In a traditional Japanese house, the tokonoma is the “alcove” that forms a spiritual focal point of the house, displaying incense or seasonal flowers. Fittingly named, the concrete canvas of the newly opened Tokonoma in the CBD contains few but important elements of traditional beauty. Tokonoma’s custom-made concrete brick stack forms a bar that is lit up from below by spotlights, while selections of Hiroshige’s 100 views of Edo prints hang on the walls.
A typical “basement” restaurant in Japan served as inspiration for Paul Birtwistle and Matt Yazbek. “There is a restaurant called Maru in the Omotesando area of Tokyo which really shows what young chefs are doing in Japan. We really love these little basement sites where you don’t have an understanding of what is going on from the outside,” says Birtwistle. “The food is immaculate and the colour palate is neutral.” While the original Toko on Crown Street works on establishing a “consistent product” that can be enjoyed year round, Tokonoma Sydney is dynamic. “You might come here a year later and only see 20 per cent of the menu being the same,” says Birtwistle.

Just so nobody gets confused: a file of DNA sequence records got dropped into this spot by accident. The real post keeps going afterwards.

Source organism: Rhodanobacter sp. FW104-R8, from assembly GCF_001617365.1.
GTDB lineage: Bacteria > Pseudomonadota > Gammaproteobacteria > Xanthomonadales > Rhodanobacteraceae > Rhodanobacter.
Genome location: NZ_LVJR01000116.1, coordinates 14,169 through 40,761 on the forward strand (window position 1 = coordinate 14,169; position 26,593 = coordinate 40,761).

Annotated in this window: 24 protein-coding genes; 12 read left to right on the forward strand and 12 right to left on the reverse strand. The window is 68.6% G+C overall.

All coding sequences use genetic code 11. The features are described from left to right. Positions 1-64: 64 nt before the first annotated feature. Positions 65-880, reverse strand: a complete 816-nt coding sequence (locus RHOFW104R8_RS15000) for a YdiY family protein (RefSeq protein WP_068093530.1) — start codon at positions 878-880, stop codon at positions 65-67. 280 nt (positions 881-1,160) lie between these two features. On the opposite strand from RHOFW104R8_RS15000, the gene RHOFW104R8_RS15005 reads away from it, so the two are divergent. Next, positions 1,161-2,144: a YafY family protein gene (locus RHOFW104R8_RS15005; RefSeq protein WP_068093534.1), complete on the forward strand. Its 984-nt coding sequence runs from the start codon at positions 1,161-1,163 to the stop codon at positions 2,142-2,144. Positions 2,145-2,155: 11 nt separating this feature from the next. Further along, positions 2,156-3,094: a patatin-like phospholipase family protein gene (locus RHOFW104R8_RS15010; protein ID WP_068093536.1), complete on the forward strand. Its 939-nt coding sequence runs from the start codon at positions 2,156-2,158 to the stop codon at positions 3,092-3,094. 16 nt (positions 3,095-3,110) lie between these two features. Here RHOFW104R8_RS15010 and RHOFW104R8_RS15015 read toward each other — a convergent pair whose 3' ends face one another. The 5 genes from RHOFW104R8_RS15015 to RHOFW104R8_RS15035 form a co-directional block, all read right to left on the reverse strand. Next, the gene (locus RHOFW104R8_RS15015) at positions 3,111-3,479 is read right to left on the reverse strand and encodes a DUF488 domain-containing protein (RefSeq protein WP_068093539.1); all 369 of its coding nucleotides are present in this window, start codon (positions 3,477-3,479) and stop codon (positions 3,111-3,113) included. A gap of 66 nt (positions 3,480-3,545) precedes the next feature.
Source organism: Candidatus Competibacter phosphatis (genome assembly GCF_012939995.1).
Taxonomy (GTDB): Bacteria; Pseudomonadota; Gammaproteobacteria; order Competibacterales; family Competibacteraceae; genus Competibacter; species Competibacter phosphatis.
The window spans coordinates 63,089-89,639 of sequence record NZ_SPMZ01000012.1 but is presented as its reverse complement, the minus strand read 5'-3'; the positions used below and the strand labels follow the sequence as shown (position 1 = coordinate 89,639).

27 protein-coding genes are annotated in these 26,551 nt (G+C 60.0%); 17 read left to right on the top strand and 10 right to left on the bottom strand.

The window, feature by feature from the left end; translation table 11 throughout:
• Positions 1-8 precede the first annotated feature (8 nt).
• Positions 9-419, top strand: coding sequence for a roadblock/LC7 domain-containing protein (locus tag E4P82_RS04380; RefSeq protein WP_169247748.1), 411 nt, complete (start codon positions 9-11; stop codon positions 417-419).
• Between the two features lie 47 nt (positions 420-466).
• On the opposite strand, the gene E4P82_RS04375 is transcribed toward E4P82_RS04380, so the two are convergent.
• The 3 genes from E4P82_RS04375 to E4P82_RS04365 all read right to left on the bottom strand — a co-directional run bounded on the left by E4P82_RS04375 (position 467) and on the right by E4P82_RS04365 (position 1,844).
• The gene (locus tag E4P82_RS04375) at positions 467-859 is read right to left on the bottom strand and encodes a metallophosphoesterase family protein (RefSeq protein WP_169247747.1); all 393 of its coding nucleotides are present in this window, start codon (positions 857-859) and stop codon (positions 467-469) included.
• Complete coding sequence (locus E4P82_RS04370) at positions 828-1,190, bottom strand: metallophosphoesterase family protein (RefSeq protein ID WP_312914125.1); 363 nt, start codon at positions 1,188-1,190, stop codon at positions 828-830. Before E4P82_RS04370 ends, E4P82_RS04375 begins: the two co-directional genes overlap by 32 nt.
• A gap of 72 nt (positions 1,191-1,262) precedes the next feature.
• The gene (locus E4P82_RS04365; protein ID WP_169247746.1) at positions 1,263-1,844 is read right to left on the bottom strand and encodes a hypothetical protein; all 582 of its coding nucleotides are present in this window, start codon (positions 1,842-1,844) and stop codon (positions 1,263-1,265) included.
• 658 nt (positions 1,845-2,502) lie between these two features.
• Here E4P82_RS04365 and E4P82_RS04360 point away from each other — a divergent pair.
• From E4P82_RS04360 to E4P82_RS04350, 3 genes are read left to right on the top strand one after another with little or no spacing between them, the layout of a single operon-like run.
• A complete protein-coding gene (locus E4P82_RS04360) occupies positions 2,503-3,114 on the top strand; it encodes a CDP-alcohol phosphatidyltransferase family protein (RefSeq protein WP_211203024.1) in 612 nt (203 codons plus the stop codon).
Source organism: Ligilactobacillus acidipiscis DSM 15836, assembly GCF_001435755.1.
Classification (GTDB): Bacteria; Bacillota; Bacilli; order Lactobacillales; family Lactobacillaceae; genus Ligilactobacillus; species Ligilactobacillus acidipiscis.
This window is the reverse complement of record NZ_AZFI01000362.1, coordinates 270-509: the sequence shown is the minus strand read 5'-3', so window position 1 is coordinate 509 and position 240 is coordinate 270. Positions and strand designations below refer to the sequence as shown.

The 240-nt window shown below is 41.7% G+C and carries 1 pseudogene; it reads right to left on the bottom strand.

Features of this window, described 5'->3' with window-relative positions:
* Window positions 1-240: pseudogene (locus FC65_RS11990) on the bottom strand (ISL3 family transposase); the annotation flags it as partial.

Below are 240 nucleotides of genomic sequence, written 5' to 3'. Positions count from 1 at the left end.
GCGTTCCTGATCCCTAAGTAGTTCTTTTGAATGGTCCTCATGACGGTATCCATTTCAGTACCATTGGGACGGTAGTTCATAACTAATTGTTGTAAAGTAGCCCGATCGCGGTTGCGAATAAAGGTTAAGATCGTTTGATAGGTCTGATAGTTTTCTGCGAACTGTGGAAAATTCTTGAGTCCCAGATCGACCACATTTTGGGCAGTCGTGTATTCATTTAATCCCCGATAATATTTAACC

A bowl of warm edamame with smoked lime salt is the perfect accompaniment to a beer, as is an oyster doused in tangy, salty tosazu vinegar. Venison carpaccio is served with nashi pear, potato air bags and a citric hit of yuzu kosh. Honey bug nigiri with foie gras and soy jelly gives a Franco-Australian flavour to an already impressive and diverse menu. Birtwistle’s personal favourite; cold soba with king crab and tobiko fish roe is a wonderful play on texture. The cocktail menu boasts an oriental rebirth of tradition, including an ume boshi manhattan and natsu mai tai.